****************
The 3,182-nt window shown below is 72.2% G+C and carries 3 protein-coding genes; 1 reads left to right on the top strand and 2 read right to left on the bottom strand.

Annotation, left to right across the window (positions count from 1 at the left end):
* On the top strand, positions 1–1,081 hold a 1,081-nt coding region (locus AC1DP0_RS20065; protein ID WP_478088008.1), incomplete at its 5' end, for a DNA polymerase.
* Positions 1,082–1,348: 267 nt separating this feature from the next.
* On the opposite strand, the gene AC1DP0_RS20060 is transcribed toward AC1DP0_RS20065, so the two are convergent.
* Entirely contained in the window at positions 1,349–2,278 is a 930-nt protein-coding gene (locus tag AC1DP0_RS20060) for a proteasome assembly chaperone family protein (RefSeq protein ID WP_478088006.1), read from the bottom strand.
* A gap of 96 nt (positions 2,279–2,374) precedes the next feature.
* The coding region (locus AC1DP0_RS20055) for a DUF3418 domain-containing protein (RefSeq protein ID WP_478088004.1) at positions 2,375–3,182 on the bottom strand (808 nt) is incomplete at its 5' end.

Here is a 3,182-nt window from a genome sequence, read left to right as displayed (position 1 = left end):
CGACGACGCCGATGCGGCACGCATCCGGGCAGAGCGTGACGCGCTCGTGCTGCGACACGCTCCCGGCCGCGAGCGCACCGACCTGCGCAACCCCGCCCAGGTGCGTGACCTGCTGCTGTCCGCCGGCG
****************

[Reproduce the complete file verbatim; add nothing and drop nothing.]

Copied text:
The 3,182-nt window shown below is 72.2% G+C and carries 3 protein-coding genes; 1 reads left to right on the top strand and 2 read right to left on the bottom strand.

Annotation, left to right across the window (positions count from 1 at the left end):
* On the top strand, positions 1–1,081 hold a 1,081-nt coding region (locus AC1DP0_RS20065; protein ID WP_478088008.1), incomplete at its 5' end, for a DNA polymerase.
* Positions 1,082–1,348: 267 nt separating this feature from the next.
* On the opposite strand, the gene AC1DP0_RS20060 is transcribed toward AC1DP0_RS20065, so the two are convergent.
* Entirely contained in the window at positions 1,349–2,278 is a 930-nt protein-coding gene (locus tag AC1DP0_RS20060) for a proteasome assembly chaperone family protein (RefSeq protein ID WP_478088006.1), read from the bottom strand.
* A gap of 96 nt (positions 2,279–2,374) precedes the next feature.
* The coding region (locus AC1DP0_RS20055) for a DUF3418 domain-containing protein (RefSeq protein ID WP_478088004.1) at positions 2,375–3,182 on the bottom strand (808 nt) is incomplete at its 5' end.

Here is a 3,182-nt window from a genome sequence, read left to right as displayed (position 1 = left end):
CGACGACGCCGATGCGGCACGCATCCGGGCAGAGCGTGACGCGCTCGTGCTGCGACACGCTCCCGGCCGCGAGCGCACCGACCTGCGCAACCCCGCCCAGGTGCGTGACCTGCTGCTGTCCGCCGGCG